The term “payments for ecosystem services” (PES) covers a broad set of mechanisms through which incentives for the provision of ecosystem services are established. In a PES scheme, providers of an ecosystem service (e.g. upstream farmers who conserve forests that control water flow) are incentivized to provide that service through some form of payment or compensation, which may be paid by the beneficiaries of the service (e.g. downstream farmers that benefit from lower exposure to flooding). PES schemes attempt to provide incentives for the continued or enhanced provision of services and address the commonly observed problem that markets do not exist for ecosystem services. It is the creation of incentives that is crucially important since the provider of an ecosystem service may otherwise be better off using the ecosystem resource in another way (e.g. an upstream farmer might convert forest area to agricultural land).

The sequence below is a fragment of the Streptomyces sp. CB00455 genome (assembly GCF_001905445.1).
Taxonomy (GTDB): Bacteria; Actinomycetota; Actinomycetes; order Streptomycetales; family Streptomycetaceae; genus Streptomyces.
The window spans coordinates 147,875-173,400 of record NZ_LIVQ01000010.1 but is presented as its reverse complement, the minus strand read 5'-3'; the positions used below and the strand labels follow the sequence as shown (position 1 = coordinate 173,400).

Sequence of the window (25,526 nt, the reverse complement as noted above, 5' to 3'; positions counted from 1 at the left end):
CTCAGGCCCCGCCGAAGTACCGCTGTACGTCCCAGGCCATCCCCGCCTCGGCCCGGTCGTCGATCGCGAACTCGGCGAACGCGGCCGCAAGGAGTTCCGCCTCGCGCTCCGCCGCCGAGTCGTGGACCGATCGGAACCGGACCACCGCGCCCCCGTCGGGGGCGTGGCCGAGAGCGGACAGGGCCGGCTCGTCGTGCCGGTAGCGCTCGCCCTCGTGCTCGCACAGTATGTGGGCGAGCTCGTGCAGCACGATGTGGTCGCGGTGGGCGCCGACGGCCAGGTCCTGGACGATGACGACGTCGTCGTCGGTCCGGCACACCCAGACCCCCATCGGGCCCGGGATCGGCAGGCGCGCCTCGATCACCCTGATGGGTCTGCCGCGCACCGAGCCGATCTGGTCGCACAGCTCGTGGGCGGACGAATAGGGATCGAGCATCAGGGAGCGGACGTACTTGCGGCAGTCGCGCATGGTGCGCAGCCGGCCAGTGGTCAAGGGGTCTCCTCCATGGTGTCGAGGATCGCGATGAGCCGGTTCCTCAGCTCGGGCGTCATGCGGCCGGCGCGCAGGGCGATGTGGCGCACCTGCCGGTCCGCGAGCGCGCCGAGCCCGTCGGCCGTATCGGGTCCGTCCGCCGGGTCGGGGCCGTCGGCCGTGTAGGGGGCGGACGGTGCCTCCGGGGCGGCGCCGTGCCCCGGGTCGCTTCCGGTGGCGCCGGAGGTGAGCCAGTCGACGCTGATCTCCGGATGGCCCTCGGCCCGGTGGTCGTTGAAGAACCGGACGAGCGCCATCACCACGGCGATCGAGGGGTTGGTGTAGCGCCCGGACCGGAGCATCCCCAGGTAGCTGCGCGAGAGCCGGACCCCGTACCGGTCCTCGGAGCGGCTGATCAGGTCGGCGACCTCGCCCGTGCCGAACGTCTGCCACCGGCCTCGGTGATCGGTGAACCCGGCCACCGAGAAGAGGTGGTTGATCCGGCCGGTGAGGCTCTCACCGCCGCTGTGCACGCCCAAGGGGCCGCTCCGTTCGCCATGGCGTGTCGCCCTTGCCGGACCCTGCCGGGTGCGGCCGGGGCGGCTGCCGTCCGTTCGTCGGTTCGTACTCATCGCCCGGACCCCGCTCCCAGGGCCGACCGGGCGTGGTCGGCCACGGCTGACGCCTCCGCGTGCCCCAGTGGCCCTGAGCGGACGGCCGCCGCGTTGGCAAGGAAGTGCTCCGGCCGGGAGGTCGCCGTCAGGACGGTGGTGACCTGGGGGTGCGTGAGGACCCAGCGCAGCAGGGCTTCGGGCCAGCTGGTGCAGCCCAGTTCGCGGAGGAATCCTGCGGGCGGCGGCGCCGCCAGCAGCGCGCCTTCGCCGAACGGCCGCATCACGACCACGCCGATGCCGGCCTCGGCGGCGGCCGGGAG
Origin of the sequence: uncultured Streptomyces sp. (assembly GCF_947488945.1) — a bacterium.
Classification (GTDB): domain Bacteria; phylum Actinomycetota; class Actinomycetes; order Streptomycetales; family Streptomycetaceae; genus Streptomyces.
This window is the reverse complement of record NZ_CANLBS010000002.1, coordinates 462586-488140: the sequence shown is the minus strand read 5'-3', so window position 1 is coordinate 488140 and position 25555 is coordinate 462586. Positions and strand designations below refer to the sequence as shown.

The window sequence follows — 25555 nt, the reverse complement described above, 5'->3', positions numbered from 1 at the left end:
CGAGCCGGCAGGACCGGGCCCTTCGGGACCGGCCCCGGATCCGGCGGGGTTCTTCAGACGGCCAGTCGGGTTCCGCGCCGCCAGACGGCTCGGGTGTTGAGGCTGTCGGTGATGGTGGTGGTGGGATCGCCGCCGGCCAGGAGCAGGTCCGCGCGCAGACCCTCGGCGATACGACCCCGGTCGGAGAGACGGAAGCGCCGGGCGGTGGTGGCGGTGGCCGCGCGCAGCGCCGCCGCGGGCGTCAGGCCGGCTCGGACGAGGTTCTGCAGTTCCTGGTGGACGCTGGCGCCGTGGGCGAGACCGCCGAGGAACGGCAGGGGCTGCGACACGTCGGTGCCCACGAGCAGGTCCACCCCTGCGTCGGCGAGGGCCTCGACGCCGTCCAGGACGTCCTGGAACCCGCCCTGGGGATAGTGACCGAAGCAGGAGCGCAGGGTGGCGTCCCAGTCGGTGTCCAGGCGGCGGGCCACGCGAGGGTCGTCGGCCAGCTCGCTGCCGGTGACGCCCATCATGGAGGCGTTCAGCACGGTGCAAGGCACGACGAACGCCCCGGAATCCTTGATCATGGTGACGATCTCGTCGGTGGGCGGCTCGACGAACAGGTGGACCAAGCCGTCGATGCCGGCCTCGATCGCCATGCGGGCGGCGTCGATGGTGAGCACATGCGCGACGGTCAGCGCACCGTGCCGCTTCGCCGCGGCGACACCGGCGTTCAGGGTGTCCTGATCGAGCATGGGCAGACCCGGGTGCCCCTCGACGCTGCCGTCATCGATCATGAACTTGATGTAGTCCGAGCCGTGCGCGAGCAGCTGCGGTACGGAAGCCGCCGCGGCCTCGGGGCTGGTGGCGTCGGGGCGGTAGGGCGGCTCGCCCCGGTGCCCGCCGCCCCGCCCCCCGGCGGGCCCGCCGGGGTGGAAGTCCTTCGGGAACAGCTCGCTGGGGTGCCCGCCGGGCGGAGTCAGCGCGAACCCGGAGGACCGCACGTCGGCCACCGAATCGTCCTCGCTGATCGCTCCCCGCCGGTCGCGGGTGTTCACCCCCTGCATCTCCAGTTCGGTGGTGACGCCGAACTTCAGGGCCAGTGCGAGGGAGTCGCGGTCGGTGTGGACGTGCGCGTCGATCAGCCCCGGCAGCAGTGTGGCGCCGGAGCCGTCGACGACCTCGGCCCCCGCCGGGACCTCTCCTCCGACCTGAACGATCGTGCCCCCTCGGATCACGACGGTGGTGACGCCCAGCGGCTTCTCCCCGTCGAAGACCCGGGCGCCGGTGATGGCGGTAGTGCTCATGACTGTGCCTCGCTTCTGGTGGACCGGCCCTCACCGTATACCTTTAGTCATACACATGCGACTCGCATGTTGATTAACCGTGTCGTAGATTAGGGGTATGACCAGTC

PES has been defined narrowly as voluntary transactions between service users and service providers that are conditional on agreed rules of natural resource management for generating offsite services.

Other definitions have been stated more broadly, for example as a simple transfer of resources between social actors, which aims to create incentives to align individual or collective land use decisions with social interest in the management of natural resources. This broad definition allows for the inclusion of compulsory transactions, payments in kind rather than money (e.g. infrastructure development, education, technical assistance, tenure security), and relaxes the technically challenging condition that the ES provider is shown to ensure the provision of the service.